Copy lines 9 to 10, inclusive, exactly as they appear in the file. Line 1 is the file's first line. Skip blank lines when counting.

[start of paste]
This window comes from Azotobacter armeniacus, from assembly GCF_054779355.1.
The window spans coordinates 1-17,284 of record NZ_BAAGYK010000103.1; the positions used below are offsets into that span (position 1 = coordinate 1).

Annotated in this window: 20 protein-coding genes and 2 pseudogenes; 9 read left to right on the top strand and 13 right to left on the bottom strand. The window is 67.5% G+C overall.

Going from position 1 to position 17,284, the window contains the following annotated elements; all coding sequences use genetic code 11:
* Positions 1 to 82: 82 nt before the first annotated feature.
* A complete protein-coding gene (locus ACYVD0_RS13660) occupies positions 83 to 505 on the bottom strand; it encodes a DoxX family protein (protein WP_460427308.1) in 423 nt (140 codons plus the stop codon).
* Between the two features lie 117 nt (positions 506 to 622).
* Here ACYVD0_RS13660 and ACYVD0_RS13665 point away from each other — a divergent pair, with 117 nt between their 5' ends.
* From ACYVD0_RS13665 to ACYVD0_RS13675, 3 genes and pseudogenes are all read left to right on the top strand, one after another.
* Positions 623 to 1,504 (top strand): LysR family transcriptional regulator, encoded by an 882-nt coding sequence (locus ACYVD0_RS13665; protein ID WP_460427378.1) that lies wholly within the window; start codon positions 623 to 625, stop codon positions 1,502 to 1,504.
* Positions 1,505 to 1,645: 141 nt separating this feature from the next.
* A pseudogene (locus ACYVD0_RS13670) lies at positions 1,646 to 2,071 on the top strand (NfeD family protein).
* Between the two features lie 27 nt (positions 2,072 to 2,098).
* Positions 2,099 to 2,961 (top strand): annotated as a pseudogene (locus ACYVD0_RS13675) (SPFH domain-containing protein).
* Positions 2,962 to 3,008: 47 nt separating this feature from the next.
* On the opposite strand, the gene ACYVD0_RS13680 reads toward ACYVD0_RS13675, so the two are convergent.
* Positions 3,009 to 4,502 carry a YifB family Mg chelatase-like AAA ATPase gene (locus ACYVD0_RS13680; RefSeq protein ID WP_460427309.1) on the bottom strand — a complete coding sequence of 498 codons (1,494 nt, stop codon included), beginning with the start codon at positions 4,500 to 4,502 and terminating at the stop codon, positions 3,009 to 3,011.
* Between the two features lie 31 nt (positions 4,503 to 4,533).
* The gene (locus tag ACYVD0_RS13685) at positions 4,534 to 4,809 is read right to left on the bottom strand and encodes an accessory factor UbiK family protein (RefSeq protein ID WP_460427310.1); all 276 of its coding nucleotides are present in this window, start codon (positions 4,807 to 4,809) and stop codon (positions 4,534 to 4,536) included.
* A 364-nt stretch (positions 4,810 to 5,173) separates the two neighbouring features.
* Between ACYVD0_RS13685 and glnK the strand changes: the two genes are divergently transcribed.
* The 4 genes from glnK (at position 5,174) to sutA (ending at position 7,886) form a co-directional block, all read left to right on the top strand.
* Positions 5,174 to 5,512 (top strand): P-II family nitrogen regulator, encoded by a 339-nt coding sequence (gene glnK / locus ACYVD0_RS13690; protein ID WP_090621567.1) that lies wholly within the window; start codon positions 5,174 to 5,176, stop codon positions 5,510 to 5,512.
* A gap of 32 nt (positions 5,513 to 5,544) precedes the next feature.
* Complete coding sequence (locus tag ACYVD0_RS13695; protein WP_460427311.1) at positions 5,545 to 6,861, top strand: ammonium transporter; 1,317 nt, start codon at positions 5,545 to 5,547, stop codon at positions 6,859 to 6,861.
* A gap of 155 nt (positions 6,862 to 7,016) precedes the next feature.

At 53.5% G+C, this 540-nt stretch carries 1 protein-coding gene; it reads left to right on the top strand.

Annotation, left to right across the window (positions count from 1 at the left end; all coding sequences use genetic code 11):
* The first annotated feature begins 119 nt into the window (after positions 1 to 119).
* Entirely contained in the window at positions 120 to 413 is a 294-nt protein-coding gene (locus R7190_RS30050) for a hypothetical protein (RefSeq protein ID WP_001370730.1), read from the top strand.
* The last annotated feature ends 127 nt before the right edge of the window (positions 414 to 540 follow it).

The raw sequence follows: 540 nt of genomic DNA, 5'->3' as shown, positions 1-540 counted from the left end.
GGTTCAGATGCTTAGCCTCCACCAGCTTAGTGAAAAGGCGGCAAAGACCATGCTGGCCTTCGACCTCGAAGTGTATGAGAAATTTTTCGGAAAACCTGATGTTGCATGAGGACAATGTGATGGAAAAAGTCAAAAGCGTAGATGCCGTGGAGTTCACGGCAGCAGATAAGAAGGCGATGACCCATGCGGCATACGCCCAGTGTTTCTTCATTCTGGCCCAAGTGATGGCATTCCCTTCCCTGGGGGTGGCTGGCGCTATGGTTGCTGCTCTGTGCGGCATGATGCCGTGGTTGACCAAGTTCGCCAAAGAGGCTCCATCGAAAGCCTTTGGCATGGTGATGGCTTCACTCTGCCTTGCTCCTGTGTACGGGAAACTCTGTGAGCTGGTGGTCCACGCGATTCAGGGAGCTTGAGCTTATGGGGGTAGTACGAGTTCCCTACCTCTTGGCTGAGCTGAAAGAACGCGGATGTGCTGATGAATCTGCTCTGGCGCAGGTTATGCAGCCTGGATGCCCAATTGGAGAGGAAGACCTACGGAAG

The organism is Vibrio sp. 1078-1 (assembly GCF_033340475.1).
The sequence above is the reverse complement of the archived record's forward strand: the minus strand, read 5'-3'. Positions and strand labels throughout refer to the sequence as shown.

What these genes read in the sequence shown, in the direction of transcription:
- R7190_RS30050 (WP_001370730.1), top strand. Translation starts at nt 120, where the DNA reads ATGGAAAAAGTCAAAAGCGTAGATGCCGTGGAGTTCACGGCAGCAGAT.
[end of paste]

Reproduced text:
* From ACYVD0_RS13665 to ACYVD0_RS13675, 3 genes and pseudogenes are all read left to right on the top strand, one after another.
* Positions 623 to 1,504 (top strand): LysR family transcriptional regulator, encoded by an 882-nt coding sequence (locus ACYVD0_RS13665; protein ID WP_460427378.1) that lies wholly within the window; start codon positions 623 to 625, stop codon positions 1,502 to 1,504.